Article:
Why Is The Race At Imola No Longer Called The San Marino Grand Prix? – WTF1
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Why Is The Race At Imola No Longer Called The San Marino Grand Prix?

When the famous Imola circuit returned to the F1 calendar in 2020, many were surprised to learn that it didn’t retain the same title as previous years – the San Marino Grand Prix. Instead, it had a new name, the Emilia Romagna Grand Prix.

Why doesn’t the race have the ‘San Marino’ title anymore?

Before we start, time for a quick history lesson. Apart from its inaugural race in 1980, and the post-2020 races, the F1 race at Imola has always been known as the San Marino Grand Prix.

For its first race, it was known as the Italian Grand Prix as it replaced Monza. However, F1 returned to the track the following year, so forced the name to change.

The name comes from a nearby country, the Republic of San Marino. It’s about 75 kilometres away from Imola, but with an “Italian Grand Prix” already on the calendar thanks to Monza, they needed to take inspiration from elsewhere.

Imola was keen to remain on the F1 calendar after their first event in 1980 and asked the Automobile Club of San Marino to apply for their own Grand Prix that Imola would host. It was approved, and the San Marino Grand Prix was born.

The circuit bid farewell to F1 in 2006, with many unsure if it would return. However, as a direct result of the coronavirus pandemic and the cancellation of so many races, F1 was forced to return to the FIA Grade One listed venue.

So, why did the name change?

Imola – or the Autodromo Internazionale Enzo e Dino Ferrari to give it its full name – is located in the Italian region Emilia Romagna. Locals are so proud to see F1 back; they wanted to shout about their region.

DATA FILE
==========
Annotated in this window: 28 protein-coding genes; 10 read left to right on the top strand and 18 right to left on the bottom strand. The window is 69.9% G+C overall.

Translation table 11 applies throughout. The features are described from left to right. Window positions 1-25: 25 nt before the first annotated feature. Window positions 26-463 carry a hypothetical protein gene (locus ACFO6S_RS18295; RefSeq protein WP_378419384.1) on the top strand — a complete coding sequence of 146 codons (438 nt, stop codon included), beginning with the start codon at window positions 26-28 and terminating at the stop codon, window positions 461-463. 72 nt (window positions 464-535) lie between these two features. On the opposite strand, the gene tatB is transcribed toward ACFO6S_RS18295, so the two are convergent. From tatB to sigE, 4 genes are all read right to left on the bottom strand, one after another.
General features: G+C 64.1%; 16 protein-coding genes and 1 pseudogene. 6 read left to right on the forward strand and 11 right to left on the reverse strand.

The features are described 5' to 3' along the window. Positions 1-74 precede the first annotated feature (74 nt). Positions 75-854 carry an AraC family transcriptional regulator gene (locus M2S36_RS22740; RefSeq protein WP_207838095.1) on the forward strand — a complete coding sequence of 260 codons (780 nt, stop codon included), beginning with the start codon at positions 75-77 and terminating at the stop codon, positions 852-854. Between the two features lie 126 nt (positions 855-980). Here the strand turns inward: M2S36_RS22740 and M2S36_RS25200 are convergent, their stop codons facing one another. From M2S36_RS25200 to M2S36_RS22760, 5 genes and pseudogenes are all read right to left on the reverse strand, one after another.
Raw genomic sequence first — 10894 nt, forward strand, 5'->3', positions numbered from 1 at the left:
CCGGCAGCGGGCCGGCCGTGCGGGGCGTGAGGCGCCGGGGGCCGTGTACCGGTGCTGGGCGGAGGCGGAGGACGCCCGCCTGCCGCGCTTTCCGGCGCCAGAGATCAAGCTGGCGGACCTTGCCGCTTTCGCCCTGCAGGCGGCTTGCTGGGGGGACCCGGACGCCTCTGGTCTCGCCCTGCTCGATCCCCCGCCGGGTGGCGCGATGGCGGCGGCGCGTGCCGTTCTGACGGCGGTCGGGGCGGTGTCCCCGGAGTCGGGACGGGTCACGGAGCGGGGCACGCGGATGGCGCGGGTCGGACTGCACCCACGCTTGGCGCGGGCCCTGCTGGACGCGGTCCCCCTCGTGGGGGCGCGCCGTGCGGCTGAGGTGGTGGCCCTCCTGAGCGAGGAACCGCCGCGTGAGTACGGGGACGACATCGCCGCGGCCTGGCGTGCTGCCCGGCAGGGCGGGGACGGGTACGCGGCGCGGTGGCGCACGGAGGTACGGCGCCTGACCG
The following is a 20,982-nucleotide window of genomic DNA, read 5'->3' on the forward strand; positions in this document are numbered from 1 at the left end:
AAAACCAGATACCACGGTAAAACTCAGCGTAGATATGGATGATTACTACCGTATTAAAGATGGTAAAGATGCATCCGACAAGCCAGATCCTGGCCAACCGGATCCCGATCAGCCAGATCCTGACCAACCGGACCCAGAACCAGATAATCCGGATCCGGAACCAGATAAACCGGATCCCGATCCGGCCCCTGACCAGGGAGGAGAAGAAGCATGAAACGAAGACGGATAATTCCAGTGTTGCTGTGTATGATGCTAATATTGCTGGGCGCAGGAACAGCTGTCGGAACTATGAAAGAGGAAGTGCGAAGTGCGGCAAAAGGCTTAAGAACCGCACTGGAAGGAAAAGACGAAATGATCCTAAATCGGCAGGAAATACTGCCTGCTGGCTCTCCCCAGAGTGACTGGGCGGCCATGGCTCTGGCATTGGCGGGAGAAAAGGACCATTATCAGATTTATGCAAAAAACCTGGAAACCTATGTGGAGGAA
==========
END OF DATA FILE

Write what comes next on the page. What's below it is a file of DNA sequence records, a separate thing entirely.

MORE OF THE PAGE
“Seeing Ferrari and the other cars racing on the Imola circuit will be a profound emotion,” Stefano Bonaccini, the Emilia-Romagna Region president, said in 2020.

“Imola has always been a natural venue for F1, and we’ve chosen to name the Grand Prix at Emilia-Romagna, in homage to our region, the land of motors par excellence.”

Do you miss the old San Marino GP name? Let us know in the comments.

13 thoughts on “Why Is The Race At Imola No Longer Called The San Marino Grand Prix?

    • Well… San Marino has no tracks that match the international safety standards and Imola’s circuit is 100% in Italy. Where are you from? UK perhaps? Well would you like to see a circuit in Southampton named as the Ireland GP? Probably not… Imola and Italy gifted San Marino with some notoriety for many years… now the time is over!

      • James Haslett says:

        I get that, but GPs should be named after a country. I’m not sure what track you are thinking of in Southampton but calling such a race ‘Hampshire Grand Prix’ would be stupid. There used to be a British GP at Aintree (Silverstone wasn’t used those years); if they resurrected that track somehow and held an ‘Irish Grand Prix’ there, I (and plenty of Liverpudlians!) would be quite happy because there’s already a British Grand Prix. We even had extra races at Donington just to call it European Grand Prix’ – so where were all the other European races held then? Also Europe! It’s silly having two races in UK or Germany just to call one of them ‘European Grand Prix’. It’s silly having two races in the USA. It’s silly having a ‘Pacific Grand Prix’ or a ‘Pescara Grand Prix’. And therefore it’s silly calling a race ‘Emilia Romagna’ just as it would be if we brought back Brands Hatch and called it ‘Kent Grand Prix’. It’s a WORLD championship so in my book every race should be named after a different country.

  • Emilia Romagna is also the region where (to name a bunch of them) Ferrari, Lamborghini, Maserati, Dallara, Pagani and Ducati are all based.

  • Emilia Romagna is also the region where Ferrari, Lamborghini, Dallara, Maserati, Pagani and Ducati are all based.

  • Paul Hamilton says:

    I miss the old track. Of course the death of Senna was going to have an impact, but you can hardly recognize the place any more.

    • I say the same thing about Hockenheim. The old track was a spectacular race. Unfortunately it can’t be made to meet modern safety standards for cost reasons. Yet somehow Circuit de la Sarthe is safe enough to run cars for 24 hours at similar speeds.

      • Paul Hamilton says:

        +1 on Hockenheim. It must have been a great challenge for the engineers to come up with a setup that worked for both the stadium and open sections. And of course the old track had actual overtaking opportunities.

  • The Real Saxon says:

    They want to distant themselves fromF1 black weekend that will always be associated with San Marino GP

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